‘The Holocaust Is German Family History’: Book Urges Germans to Quiz Dying Nazi Generation
German historian Moritz Pfeiffer asked his granddad what he did in World War II, and then fact-checked the testimony. His findings in a new book shed light on a dying generation that remains outwardly unrepentant, but is increasingly willing to break decades of silence on how, and why, it followed Hitler.
Germany has won praise for collectively confronting its Nazi past, but the subject has remained a taboo in millions of family homes — with children and grandchildren declining to press their elders on what they did in the war.
At least 20 to 25 million Germans knew about the Holocaust while it was happening, according to conservative estimates, and some 10 million fought on the Eastern Front in a war of annihilation that targeted civilians from the start. That, says German historian Moritz Pfeiffer, makes the genocide and the crimes against humanity a part of family history.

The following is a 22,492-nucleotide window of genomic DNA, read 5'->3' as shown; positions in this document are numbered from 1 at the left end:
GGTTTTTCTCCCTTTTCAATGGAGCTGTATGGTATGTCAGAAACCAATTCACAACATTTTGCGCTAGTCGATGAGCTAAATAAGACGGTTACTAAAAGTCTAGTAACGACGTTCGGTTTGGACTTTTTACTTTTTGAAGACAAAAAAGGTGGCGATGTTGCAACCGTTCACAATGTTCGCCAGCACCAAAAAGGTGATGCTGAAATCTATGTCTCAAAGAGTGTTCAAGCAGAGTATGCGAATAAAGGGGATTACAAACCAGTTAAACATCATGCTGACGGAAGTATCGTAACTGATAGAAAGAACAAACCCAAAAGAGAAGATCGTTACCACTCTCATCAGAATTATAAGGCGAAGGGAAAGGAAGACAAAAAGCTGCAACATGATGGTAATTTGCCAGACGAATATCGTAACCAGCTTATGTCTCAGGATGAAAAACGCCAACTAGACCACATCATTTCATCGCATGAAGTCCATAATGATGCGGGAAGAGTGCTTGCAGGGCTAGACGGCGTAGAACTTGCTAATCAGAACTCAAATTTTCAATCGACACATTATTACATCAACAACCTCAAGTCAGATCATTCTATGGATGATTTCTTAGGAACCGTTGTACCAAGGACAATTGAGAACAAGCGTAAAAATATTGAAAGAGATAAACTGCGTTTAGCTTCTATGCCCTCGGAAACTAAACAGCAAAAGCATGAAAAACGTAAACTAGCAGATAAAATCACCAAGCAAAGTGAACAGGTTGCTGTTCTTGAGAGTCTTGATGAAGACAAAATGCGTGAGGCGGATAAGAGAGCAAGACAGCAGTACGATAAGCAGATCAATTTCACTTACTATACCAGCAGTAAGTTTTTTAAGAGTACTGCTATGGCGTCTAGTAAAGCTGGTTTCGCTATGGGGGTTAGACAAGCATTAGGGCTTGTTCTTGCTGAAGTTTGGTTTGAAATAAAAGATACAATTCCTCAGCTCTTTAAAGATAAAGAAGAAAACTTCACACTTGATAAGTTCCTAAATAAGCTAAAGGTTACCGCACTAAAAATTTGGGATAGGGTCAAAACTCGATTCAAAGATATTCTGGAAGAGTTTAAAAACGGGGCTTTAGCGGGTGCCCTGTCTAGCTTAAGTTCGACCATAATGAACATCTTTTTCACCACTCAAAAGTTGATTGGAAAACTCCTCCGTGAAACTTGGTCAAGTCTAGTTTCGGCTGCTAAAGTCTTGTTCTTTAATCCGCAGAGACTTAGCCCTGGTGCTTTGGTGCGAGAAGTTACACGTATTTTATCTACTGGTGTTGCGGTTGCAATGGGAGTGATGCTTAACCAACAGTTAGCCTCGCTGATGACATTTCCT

Time is running out. The answer to how a cultured, civilized nation stooped so low lies in the minds of the dying Third Reich generation, many of whom are ready and willing to talk at the end of their lives, says Pfeiffer, 29, who has just completed an unprecedented research project based on his own family.
“The situation has changed radically compared with the decades immediately after the war,” Pfeiffer, a historian at a museum on the SS at Wewelsburg Castle, told SPIEGEL ONLINE. “The generation of eyewitnesses evidently wants to talk now, at least that’s my impression. Towards the end of one’s life the distance to the events is so great that people are ready to give testimony.”
“Immediately after the war, conversations about it between parents and children appear to have been impossible because it was all too fresh,” Pfeiffer continued. “Now the problem is that no one is listening to that generation anymore. As a source of information, one’s relatives are largely being ignored. But one day it will be too late.”